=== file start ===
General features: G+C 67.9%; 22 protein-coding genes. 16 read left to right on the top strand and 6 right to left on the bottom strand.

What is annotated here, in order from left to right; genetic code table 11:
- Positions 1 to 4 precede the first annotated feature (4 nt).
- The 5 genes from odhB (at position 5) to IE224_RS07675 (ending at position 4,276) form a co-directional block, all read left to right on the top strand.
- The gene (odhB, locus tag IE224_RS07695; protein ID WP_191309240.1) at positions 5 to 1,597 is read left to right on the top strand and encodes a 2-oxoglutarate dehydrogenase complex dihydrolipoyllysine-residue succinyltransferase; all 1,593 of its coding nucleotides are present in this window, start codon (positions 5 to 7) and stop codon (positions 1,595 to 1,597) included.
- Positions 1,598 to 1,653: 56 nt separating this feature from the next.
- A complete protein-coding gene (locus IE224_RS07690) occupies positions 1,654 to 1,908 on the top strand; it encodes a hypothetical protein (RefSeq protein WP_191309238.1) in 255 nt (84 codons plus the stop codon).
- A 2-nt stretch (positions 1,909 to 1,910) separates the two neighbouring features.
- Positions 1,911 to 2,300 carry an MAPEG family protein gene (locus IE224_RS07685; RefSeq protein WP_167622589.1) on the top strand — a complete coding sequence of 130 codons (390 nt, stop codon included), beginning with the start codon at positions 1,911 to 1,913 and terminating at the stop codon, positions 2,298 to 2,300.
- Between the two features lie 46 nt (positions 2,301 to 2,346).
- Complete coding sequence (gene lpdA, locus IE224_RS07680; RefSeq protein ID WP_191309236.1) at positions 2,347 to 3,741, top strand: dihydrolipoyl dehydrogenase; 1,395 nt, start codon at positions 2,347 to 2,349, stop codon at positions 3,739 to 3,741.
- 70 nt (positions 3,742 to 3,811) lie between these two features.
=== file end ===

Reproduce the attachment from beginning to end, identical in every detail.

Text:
General features: G+C 67.9%; 22 protein-coding genes. 16 read left to right on the top strand and 6 right to left on the bottom strand.

What is annotated here, in order from left to right; genetic code table 11:
- Positions 1 to 4 precede the first annotated feature (4 nt).
- The 5 genes from odhB (at position 5) to IE224_RS07675 (ending at position 4,276) form a co-directional block, all read left to right on the top strand.
- The gene (odhB, locus tag IE224_RS07695; protein ID WP_191309240.1) at positions 5 to 1,597 is read left to right on the top strand and encodes a 2-oxoglutarate dehydrogenase complex dihydrolipoyllysine-residue succinyltransferase; all 1,593 of its coding nucleotides are present in this window, start codon (positions 5 to 7) and stop codon (positions 1,595 to 1,597) included.
- Positions 1,598 to 1,653: 56 nt separating this feature from the next.
- A complete protein-coding gene (locus IE224_RS07690) occupies positions 1,654 to 1,908 on the top strand; it encodes a hypothetical protein (RefSeq protein WP_191309238.1) in 255 nt (84 codons plus the stop codon).
- A 2-nt stretch (positions 1,909 to 1,910) separates the two neighbouring features.
- Positions 1,911 to 2,300 carry an MAPEG family protein gene (locus IE224_RS07685; RefSeq protein WP_167622589.1) on the top strand — a complete coding sequence of 130 codons (390 nt, stop codon included), beginning with the start codon at positions 1,911 to 1,913 and terminating at the stop codon, positions 2,298 to 2,300.
- Between the two features lie 46 nt (positions 2,301 to 2,346).
- Complete coding sequence (gene lpdA, locus IE224_RS07680; RefSeq protein ID WP_191309236.1) at positions 2,347 to 3,741, top strand: dihydrolipoyl dehydrogenase; 1,395 nt, start codon at positions 2,347 to 2,349, stop codon at positions 3,739 to 3,741.
- 70 nt (positions 3,742 to 3,811) lie between these two features.